Chaparral Middle School students learned about urban planning from City of Diamond Bar officials on September 12.
Mayor Jack Tanaka and Public Information Coordinator Cecilia Arellano were invited to speak with 60 students in the Design-Based Learning (DBL) core.
They met in one of the four connecting state-of-the-art classrooms that feature loft-high ceilings, exposed pipes and skylights located in the school’s new science wing that opened in August.
The 6th grade inquirers were anxious to learn these important details from the experts because they are building their own cities.
The guests talked about urban planning and the role of the city council and mayor.
Arellano also shared the history of the city that was formally the Diamond Bar Ranch and how it eventually became a master-planned residential community.
“In the 1960’s Transamerica promoted Diamond Bar as a place to go to get away from the city,” she said.“One of my favorite parts is being able to meet with people, coming to classes like today hearing young and fresh ideas and hearing what everyone is thinking to improve the city,” Mayor Tanaka said.
“There’s no better city to be living in. Diamond Bar features numerous recreational activities, programs, parks, sports and very outstanding schools," Tanaka said.
“We’re at home here,” he added.
The Mayor shared how the monitoring and cycling of city lights aids when inclement weather or any other conditions arise that cause extra traffic on our streets.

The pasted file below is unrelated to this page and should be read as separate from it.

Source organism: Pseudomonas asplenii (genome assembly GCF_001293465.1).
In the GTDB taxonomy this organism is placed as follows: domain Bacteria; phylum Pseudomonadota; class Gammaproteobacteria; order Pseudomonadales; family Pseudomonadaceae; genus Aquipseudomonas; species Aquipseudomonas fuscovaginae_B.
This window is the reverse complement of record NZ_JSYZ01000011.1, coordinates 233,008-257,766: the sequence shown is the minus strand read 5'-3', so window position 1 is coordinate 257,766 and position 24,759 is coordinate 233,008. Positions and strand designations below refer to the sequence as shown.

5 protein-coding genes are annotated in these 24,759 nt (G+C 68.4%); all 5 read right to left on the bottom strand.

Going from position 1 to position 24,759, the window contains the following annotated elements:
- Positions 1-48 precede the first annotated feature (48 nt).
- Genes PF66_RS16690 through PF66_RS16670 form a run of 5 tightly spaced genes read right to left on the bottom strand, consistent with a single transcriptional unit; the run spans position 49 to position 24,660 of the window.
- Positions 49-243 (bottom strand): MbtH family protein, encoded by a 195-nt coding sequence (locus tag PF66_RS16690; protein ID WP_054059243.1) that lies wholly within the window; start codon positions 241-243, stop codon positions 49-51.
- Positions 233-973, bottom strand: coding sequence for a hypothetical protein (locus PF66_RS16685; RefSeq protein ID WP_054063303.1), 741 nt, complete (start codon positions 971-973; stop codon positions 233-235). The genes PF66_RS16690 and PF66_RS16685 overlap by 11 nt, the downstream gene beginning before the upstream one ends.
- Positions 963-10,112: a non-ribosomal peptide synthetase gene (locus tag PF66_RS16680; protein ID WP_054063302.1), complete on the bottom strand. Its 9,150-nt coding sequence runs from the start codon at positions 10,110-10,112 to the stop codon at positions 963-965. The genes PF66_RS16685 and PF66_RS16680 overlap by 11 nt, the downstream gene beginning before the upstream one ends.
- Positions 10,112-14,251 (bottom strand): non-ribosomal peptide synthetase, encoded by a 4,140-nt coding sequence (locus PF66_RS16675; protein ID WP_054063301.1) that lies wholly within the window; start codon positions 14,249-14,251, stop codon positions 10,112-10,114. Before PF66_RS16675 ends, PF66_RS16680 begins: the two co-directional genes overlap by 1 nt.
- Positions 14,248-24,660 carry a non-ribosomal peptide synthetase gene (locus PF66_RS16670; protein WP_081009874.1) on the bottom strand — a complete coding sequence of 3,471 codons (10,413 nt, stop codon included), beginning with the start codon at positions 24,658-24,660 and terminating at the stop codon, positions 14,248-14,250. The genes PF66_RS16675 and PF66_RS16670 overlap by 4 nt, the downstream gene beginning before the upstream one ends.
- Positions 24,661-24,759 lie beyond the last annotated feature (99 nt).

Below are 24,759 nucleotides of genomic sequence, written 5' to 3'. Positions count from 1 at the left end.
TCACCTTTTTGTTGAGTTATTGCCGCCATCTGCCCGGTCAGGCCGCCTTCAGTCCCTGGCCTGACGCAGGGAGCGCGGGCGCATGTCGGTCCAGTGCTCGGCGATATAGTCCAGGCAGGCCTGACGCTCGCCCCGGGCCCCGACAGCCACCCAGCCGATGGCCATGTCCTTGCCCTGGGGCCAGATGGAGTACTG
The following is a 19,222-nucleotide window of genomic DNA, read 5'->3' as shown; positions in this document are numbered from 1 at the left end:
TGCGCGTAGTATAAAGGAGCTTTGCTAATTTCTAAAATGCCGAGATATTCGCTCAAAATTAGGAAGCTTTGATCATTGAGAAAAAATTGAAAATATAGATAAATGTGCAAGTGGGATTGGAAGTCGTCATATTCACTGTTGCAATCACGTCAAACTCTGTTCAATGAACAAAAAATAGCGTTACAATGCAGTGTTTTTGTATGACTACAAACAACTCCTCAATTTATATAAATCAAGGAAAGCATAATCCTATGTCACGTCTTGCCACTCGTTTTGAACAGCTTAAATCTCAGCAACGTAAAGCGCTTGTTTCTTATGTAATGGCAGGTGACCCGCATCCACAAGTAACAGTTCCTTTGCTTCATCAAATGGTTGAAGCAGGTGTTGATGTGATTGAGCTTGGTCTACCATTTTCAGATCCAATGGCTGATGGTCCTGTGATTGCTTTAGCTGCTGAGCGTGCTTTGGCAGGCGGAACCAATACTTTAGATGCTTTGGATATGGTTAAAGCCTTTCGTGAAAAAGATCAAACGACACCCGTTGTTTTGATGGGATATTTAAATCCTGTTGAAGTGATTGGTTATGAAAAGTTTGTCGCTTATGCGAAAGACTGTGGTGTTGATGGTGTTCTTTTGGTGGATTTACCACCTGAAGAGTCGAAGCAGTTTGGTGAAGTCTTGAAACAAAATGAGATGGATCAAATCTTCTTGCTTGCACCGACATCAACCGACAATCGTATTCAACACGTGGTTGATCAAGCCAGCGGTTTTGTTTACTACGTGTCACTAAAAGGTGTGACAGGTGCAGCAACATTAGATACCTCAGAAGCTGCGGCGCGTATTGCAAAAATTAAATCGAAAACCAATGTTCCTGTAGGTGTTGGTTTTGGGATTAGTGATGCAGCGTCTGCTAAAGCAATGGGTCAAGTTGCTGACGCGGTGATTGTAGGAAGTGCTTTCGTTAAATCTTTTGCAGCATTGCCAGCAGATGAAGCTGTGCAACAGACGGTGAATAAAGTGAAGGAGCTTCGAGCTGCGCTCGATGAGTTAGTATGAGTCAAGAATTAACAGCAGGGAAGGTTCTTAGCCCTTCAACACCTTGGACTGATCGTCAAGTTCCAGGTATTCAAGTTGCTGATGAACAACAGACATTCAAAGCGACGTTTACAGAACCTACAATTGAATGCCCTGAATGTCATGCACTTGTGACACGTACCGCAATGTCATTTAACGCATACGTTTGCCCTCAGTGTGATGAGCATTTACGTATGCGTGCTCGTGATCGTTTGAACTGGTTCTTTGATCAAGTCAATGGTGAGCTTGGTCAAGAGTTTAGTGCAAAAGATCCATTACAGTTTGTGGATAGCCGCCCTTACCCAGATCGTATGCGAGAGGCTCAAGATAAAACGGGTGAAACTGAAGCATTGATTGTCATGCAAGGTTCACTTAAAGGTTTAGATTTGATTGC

Science and math teacher Maggie Strand said all the kids were shocked when they learned the percentage considered open space also includes parks in the city while they were plotting their cities.
”We didn’t realize that open space and parks were the same. We would have labeled them differently,” she said.
The Mayor fielded numerous questions including what are the future plans for the city? How much does a new light post cost? Is there a water tower in the city? How much does a landfill hold? What should we expect to see in our city when we become adults and are raising our own families in 10-20 years? Do you ever get a day off? Have you met any celebrities? Do you always wear a tuxedo?"The kids asked a ton of questions because they are building their own cities. Today’s lesson definitely provided a deeper understanding for what we are trying to do,” Strand said.
Design-Based Learning integrates hands-on work, problem solving, collaborative teamwork and innovative creative designs.
“This year, the 6th grade program is incorporating more Science, Technology, Engineering and Mathematics (STEM) with the Future City Competition,” said humanities teacher Sherry Robertson.
Students are designing and building functional virtual cities using SimCity software and will be constructing scaled down models in coming months.
“Students become mayors assigned with the job of developing functional cities with populations of 50,000. They plan residential zones and build roads for the virtual cities,” Robertson said.
They also create three-dimensional models, write narratives with the history of their cities, along with several additional content area activities. The project culminates with the Future City Competition at regional and national levels.“The beautiful thing is that the design challenges tie directly into our standards. When we teach about a concept, our students immediately have background knowledge to attach the new learning to resulting in long-term learning,” Robertson said.
For example, we learn in Social Studies that Mesopotamia had issues controlling their water source that led to one of the first known irrigation systems, she explained
“The students connect with this issue because one of the first problems they must solve in SimCity is to decide where and what their water source is going to be. If they make the wrong choice, they could possibly pollute their source or tap it dry, causing people to leave and bankrupt their city,” she said.